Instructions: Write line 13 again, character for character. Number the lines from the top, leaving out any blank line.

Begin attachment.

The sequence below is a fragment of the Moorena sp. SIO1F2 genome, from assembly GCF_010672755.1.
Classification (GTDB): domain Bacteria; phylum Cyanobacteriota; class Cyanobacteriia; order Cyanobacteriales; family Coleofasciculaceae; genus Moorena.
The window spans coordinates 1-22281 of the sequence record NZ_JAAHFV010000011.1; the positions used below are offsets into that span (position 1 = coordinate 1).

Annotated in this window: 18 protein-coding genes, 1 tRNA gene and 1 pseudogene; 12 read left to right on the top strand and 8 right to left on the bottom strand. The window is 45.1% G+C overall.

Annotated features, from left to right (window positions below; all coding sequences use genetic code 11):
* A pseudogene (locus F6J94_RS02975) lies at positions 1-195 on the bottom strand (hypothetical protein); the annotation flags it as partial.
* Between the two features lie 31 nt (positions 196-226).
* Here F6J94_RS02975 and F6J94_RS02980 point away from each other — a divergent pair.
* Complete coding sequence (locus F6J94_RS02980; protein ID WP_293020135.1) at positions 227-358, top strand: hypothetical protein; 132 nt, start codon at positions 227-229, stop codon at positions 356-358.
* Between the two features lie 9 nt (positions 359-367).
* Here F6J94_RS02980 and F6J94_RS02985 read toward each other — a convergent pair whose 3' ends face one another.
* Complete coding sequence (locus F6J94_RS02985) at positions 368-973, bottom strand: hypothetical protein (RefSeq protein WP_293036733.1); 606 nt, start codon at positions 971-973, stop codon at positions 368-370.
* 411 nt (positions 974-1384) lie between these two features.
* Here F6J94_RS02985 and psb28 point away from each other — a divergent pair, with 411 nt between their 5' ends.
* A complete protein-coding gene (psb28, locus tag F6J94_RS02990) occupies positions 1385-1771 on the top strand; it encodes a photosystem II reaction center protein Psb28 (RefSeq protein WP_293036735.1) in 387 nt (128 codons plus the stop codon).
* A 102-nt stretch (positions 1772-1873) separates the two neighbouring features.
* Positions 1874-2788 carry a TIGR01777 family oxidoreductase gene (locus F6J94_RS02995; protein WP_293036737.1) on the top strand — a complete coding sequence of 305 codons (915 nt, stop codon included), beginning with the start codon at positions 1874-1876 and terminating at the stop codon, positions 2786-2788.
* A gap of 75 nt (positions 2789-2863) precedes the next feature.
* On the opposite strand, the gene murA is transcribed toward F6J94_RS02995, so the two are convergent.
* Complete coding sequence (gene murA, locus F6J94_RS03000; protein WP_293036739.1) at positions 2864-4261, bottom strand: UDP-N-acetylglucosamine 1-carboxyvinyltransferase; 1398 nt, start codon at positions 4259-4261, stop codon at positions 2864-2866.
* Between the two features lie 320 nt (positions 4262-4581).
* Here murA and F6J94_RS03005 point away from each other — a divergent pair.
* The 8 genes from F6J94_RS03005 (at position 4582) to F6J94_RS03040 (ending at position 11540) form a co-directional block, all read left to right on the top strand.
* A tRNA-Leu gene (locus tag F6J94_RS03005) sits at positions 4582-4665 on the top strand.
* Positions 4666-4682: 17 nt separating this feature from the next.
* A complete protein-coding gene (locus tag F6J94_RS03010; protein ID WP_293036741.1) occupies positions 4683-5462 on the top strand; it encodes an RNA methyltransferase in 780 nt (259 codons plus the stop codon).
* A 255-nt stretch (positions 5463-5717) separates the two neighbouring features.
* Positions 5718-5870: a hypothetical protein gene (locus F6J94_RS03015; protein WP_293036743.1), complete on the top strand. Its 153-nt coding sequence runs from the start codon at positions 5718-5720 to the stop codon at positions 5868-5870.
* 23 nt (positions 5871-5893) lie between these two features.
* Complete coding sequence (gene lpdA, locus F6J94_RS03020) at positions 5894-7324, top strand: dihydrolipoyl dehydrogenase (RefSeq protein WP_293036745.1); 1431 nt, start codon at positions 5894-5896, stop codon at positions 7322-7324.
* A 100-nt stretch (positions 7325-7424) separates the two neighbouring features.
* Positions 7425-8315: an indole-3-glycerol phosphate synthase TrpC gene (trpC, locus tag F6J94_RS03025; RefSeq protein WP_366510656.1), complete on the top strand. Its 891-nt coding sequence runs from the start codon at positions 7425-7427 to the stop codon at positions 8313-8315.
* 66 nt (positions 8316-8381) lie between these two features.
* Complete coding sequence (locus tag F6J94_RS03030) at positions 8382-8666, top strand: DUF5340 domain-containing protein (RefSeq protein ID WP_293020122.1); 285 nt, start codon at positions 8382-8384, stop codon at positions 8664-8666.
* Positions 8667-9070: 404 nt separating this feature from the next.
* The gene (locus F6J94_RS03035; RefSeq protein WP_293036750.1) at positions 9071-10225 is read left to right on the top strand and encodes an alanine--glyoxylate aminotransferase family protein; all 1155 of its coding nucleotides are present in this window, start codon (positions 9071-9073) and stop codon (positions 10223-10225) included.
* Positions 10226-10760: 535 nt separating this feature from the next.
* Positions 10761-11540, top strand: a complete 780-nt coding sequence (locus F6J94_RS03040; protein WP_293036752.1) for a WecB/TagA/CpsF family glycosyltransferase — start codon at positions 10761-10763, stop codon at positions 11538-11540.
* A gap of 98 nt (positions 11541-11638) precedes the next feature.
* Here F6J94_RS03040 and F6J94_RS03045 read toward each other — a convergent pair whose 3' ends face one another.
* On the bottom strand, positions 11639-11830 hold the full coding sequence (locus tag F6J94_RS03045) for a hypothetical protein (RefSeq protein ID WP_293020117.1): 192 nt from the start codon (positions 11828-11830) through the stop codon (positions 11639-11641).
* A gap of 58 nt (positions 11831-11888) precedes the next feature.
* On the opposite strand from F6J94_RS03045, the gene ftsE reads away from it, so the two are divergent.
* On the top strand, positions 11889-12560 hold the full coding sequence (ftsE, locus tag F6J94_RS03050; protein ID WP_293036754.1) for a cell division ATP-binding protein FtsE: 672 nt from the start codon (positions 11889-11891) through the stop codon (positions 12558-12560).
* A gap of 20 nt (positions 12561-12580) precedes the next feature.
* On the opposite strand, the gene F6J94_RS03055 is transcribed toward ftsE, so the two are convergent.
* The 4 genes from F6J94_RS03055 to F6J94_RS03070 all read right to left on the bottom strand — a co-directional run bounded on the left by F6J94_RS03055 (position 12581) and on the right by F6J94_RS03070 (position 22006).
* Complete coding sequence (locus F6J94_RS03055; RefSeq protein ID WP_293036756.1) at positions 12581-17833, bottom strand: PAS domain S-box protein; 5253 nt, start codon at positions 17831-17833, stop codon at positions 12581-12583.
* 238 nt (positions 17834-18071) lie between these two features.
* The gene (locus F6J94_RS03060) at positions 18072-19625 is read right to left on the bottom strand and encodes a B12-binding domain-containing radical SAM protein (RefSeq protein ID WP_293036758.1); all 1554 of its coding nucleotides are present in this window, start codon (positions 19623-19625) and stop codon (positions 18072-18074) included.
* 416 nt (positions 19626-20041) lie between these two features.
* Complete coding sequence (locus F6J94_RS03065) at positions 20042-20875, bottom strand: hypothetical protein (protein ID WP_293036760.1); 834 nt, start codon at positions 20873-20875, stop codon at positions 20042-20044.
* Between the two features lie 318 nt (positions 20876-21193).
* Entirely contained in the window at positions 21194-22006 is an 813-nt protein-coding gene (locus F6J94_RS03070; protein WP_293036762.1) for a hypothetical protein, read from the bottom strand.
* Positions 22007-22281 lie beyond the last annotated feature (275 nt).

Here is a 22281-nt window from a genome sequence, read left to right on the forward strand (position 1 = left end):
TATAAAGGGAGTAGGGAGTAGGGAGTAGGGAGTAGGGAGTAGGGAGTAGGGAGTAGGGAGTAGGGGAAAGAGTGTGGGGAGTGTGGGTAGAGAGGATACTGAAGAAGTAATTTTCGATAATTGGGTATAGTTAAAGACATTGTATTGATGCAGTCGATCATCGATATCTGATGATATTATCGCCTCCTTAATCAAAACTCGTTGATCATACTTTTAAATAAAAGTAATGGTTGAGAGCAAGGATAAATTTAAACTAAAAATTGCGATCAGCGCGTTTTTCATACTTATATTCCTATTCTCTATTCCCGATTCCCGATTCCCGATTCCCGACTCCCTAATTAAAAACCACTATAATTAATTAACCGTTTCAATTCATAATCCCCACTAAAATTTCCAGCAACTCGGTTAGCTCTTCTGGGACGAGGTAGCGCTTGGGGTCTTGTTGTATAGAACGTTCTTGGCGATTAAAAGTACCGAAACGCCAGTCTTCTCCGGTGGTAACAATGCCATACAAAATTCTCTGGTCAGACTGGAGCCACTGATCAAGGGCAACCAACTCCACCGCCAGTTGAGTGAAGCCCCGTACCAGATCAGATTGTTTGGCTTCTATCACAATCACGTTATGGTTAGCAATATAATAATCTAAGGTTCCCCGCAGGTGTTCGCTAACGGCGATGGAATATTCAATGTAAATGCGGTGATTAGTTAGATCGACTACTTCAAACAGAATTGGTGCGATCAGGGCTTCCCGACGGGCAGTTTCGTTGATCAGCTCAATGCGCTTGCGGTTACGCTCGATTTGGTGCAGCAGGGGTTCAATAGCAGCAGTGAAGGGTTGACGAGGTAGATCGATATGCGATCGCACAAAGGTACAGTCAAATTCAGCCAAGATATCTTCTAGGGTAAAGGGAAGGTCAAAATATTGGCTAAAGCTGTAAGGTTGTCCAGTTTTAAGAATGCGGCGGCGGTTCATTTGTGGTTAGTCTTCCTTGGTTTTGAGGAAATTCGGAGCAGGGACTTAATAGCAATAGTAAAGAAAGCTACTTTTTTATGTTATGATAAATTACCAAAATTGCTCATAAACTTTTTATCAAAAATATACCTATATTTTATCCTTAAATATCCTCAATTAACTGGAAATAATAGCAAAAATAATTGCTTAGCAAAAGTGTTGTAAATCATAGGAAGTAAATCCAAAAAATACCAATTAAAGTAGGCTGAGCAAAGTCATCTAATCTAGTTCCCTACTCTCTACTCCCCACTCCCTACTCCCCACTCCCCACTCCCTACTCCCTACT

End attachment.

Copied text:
* 411 nt (positions 974-1384) lie between these two features.